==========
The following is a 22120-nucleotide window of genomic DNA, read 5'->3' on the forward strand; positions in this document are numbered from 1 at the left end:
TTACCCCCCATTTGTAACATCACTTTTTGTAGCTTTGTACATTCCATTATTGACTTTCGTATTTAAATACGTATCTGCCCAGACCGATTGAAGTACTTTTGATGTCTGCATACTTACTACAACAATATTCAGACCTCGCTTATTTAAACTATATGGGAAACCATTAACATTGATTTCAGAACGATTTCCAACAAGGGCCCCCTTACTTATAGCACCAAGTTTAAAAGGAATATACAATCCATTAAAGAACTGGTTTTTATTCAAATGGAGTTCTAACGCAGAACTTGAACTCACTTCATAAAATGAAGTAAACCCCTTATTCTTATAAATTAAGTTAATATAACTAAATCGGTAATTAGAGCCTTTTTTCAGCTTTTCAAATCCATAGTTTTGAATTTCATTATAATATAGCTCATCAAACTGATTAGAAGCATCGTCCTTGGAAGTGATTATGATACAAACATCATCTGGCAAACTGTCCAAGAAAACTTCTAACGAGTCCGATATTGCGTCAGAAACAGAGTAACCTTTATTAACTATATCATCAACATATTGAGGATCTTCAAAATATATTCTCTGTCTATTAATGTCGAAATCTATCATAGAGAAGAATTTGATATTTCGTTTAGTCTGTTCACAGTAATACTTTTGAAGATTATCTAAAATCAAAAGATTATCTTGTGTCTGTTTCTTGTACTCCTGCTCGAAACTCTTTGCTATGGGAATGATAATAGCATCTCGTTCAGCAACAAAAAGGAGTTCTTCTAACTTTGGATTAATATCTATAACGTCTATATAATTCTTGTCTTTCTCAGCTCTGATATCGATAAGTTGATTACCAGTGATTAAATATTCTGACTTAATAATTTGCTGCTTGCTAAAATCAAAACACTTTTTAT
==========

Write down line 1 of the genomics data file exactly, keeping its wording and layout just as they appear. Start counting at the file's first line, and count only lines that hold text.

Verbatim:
The following is a 22120-nucleotide window of genomic DNA, read 5'->3' on the forward strand; positions in this document are numbered from 1 at the left end: